For Christmas, my parents bought me a DSLR camera. I’ve always loved nature and as good as our smartphones are nowadays, they can’t capture spectacular moments the same way a proper camera can when used correctly. Emphasis on the correctly here because they can be tricky to use at the best of times. Coupled with cold hands, rain, fish slime and a complete novice using them, good photos can be few and far between. In todays blog, I’m going to talk about a sessions carp fishing and my (un)successful attempts of capturing the world around me.
A couple of weeks ago, I met with two friends at a local commercial to have a friendly but socially distanced get together. As you can imagine, there was a whiff of competition on the wind and the fighting talk had begun the night before. It really was anyone’s to win, Jack had completely spanked me just three weeks prior catching four to my one, Brad was due some good fishing after a string of trips without much luck.
Brad was first to arrive and picked a few swims next to each other. It was quite busy considering it was midweek and some of the only swims left together were arguably some of the best on the lake. I chose to fish on the right, Brad chose the middle and Jack chose the left. We all chose different tactics too. I decided to fish small pva mesh bags filled with boilie crumb and pellet in conjunction with a 12mm wafter on one rod and an 11mm boilie and a half pop-up on the other. Brad opted for singles on one rod and solid bags with Nash citrus on the other while Jack put all his eggs in one basket and went with pva mesh bags of pellets and two 8mm robin reds on simple mono hair rigs for both rods.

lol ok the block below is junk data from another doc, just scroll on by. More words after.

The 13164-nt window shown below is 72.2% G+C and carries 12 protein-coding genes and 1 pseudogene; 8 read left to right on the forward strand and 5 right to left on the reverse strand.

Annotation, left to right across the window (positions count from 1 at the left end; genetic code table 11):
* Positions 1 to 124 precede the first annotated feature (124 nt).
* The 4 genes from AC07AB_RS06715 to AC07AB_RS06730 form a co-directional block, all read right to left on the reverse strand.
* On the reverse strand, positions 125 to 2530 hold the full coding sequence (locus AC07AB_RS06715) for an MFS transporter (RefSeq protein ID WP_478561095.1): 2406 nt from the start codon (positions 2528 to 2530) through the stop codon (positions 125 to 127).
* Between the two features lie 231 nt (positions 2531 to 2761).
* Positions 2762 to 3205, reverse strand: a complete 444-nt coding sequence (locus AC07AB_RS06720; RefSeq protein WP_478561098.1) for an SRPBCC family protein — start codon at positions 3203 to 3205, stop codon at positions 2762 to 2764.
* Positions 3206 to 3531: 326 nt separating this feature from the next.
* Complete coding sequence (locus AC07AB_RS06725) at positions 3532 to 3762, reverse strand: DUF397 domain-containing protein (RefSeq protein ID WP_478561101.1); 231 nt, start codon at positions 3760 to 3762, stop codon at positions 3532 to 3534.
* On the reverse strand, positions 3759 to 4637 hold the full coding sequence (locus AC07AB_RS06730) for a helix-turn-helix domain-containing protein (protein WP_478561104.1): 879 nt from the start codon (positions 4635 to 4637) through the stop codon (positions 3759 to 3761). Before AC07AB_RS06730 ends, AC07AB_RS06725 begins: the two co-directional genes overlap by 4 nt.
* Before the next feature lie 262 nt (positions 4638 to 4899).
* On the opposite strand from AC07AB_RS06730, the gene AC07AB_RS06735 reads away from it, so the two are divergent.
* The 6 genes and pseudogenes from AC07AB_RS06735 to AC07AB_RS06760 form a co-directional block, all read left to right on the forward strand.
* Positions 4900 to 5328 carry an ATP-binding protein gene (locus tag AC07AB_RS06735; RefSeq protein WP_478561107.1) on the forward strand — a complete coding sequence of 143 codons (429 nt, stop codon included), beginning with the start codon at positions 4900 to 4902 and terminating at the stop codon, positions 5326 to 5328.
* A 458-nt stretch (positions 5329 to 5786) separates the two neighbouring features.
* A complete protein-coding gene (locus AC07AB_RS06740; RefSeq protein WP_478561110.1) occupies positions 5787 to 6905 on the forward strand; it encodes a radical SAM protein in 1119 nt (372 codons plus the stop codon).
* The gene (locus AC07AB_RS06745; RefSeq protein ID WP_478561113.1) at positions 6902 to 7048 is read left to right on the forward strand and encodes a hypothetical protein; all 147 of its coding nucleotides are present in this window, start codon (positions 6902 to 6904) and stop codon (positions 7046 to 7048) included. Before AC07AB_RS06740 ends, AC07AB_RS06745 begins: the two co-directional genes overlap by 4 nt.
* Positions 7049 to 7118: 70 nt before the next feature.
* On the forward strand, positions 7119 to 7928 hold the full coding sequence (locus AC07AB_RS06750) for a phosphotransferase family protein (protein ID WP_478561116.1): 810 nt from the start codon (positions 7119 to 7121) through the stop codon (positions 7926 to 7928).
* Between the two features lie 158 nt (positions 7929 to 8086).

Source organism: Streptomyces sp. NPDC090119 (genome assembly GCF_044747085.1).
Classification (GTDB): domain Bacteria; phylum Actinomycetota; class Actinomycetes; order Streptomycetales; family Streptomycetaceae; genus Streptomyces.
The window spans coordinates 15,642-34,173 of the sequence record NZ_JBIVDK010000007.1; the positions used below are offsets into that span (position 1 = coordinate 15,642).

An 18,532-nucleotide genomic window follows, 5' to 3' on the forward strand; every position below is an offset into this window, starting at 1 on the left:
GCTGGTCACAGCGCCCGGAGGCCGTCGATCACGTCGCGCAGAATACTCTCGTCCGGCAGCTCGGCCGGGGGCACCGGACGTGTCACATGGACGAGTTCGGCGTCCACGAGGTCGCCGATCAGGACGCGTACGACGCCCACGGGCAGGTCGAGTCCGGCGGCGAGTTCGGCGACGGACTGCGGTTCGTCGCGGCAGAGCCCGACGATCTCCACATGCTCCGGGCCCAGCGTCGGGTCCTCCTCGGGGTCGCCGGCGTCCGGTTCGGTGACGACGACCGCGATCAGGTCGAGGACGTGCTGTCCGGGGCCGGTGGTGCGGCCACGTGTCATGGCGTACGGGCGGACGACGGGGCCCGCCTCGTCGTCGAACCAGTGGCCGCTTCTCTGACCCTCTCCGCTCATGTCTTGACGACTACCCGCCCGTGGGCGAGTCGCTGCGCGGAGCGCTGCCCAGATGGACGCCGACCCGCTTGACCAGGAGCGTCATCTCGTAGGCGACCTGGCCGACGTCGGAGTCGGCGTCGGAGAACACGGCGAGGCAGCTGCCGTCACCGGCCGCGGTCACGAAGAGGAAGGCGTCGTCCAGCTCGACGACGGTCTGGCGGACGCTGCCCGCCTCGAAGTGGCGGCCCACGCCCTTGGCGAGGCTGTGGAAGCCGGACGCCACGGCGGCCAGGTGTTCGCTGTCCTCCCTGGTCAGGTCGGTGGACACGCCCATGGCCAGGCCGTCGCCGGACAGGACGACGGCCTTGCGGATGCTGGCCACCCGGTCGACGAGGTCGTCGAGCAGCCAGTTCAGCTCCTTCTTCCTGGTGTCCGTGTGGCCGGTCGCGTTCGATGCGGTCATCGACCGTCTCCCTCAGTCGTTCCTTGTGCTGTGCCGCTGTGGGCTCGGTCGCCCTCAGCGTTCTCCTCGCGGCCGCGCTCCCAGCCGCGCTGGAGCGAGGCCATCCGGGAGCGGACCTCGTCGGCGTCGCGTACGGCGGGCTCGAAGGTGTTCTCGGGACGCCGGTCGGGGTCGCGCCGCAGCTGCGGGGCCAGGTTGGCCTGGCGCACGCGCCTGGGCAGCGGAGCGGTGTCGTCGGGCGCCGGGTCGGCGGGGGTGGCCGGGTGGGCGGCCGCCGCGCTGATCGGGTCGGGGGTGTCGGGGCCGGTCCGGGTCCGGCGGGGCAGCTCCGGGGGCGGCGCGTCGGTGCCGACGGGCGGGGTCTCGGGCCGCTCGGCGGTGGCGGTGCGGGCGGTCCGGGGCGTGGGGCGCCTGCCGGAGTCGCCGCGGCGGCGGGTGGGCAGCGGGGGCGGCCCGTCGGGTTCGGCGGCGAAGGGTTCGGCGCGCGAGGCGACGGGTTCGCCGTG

After about half an hour with rods in the water, I had bite which resulted in a small common. It gave me bragging rights for the foreseeable future, so I wasn’t bothered. Lots of chatting and about an hour later, I had another bite which resulted in a mirror. I had a smug grin on my face for the next hour until Brad caught the biggest fish of the day which was closely followed by another common drawing us level on 2 fish each.
For the next few hours, nothing was being caught however I’d managed a run but lost it. As the afternoon progressed, a few more fish around the lake were being caught and soon enough I had caught my third fish of the day taking me ahead of Brad once again. Not long after slipping my third fish of the day back, the fourth one came along.
With the gates shutting at 5, we only had an hour or so of fishing left at this point. Desperate to catch one, Jack jumped in the swim to my right for the last hour. He decided to stick with his robin reds despite my offer to let him try some of the bait I was using. After about half an hour in the swim and swans trying to parkour over his rods, Jack managed a screaming run. The fish was putting up a good account for itself and finally Jack managed to slip my net under it (my net was already wet and it didn’t seem logical to get another net wet with only 20 minutes left). As we were taking photos of Jack’s fish, I had a run which resulted in a lovely linear. Unfortunately due to social distancing we couldn’t get a photo together but it was a nice end to the day and we had all caught one.
As I mentioned earlier, recently I’ve taken up photography. It’s great to pass the time whilst sitting on the bank and some of the wildlife I’ve seen is fantastic. It’s unbelievable what spectacles you miss sometimes when you’re not looking. Below are some photos I’ve managed to capture over the last couple of months.